Relaunched in 2000, the Traynor brand has subsequently produced both reissues and highly regarded new models, including the YCV line of tube guitar combos and the Horse line of lunchbox tube heads. Of course, as Traynor is a company founded by a bass player, the company today also produces high-quality bass heads and cabinets, including the 300-watt all-tube YBA300.

Vintage Traynor Models to Look For

YBA-1 Bass Master

Perhaps the best known of all Traynor amplifiers is the YBA-1. Initially introduced under the Dyna-Bass name in 1963, the YBA-1 Bass Master was introduced in 1964 and produced into the ‘70s (later reissued in the 2000s). Similar in design and tone to the Fender Bassman and the Marshall JTM45 designs of the period, the model spawned several variants with different features and output levels.

Traynor YBA-1 Bass Master Mark II

The original YBA-1 produced between 40 and 50 watts of output driven by Two 6CA7s (which are interchangeable with EL34s) and three 12AX7As. Though designed as a bass amplifier, the model was quickly adopted by guitarists. While the Bass Master did not have a master volume control, by “jumpering” between the amp’s channels guitarists quickly discovered a pleasing overdriven tone.

During the ‘80s the YBA-1 developed a reputation as a tremendous mod platform with hundreds of guitarists converting the circuitry in search of a higher gain and a more “British” sound. Among purists, the original unadulterated circuitry is still lauded for a tone that hovers somewhere between those of the classic Fender and Marshall models it resembles.

Price Guide: Mark I & II variants tend to price between $450 and $700 depending on condition and year.

Reverb and Master Volume Head Models

While the YBA-1 is the best known Traynor head among collectors, other models are also coveted.

1979 Traynor YRM-1 Reverb Master

The YRM-1 Reverb Master utilized 12AX7 preamp tubes and EL84 power with an output power of 50 watts. Reverb Masters featured a master gain knob and spring reverb, as well as tube tremolo and a treble boost switch.

The YGA-1 Signature features 100 watts of output and circuitry similar to the YBA-1 with the inclusion of tremolo, but they appear less frequently on the used market.

Traynor also manufactured a series of guitar and bass combos during the '60s and '70s with several close-backed designs and unusual speaker combinations. These amplifiers tend to be less sought-after than their head-only siblings and, as a result, sometimes fetch lower prices in the vintage market.

1960s Traynor Signature YGA-1A

Built to the same ultra-durable specs, these are very heavy amps that could test the backs of frequently gigging players. Starting in the late-’60s, all Traynor combos began featuring a speaker line out, allowing them to drive external cabinets.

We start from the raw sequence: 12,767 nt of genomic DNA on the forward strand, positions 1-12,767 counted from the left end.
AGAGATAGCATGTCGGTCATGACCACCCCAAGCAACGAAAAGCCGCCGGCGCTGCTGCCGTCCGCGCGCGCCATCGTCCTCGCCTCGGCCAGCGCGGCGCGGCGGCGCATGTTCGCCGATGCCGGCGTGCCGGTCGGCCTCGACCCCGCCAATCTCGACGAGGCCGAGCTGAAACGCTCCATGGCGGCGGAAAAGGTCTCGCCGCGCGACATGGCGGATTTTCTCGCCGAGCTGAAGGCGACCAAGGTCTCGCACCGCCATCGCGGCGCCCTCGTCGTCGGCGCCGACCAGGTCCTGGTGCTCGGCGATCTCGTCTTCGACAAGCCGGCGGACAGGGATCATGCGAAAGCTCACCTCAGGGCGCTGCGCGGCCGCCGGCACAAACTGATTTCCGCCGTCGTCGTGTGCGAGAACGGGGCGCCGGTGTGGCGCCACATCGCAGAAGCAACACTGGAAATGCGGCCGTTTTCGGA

A factor to consider when purchasing a vintage Traynor combo is that the company primarily used Marsland speakers in their amps and cabinets during that period. Some modern guitarists are not enamored of the tone that these stock speakers produce, while others like them just fine.

Price Guide: YRM-1 heads, depending on condition and year, tend to price in a similar range to the YBA-1 despite the extra features.


1976 Traynor YBA-4

The YBA-4 Bass Master Combo is essentially a repurposed YBA-1, providing the same sought-after tone and ability to jumper between channels. One Achilles heel of the design is that the sealed-back cabinet’s dimensions are too shallow to accommodate many 15-inch speakers favored by modern bass players.

As such, the model is best known today among guitarists who often convert the YBA-4 to an open-backed setup (or even convert the amp to a standalone head). The model also has ardent fans in the steel guitar community.

Price Guide: YBA-4 models also price within range of the YBA-1 in the vintage market, but will typically require a significantly higher shipping cost.

The Guitar Mate and Studio Mate

Both the Traynor Guitar Mate and Studio Mate combos (YGM-1 and YGM-4 respectively) produce 20 to 25 watts driven by 12AX7A preamp tubes and two EL84 power tubes. While the first versions came without reverb, later variants included reverb as well as lush tremolo that could both be controlled via a footswitch.

The Guitar Mate had a single 12-inch speaker, while the Studio Mate featured an unusual closed cabinet configuration with four eight-inch speakers. In addition to guitarists, harmonica players looking for a bit more volume than a vintage Fender Champ sometimes employ these lower-wattage tube combos.

1972 Traynor YGM3 25W 1x12 Combo
1970s Traynor YGM-4 Studio Mate

Other notable combos produced by Traynor during its golden era include the YRM-1SC, a 4x10 combo based on the Reverb Master head. The brutally loud and clean-sounding YGL-3 Mark III models feature two twelve-inch speakers and are often referred to as “Twin killers” by enthusiasts.

Price Guide: Perhaps unsurprisingly, these smaller, more portable combos typically price at higher levels than other, heavier models. This is in part due to demand by recording musicians looking for affordable lower-wattage vintage tones.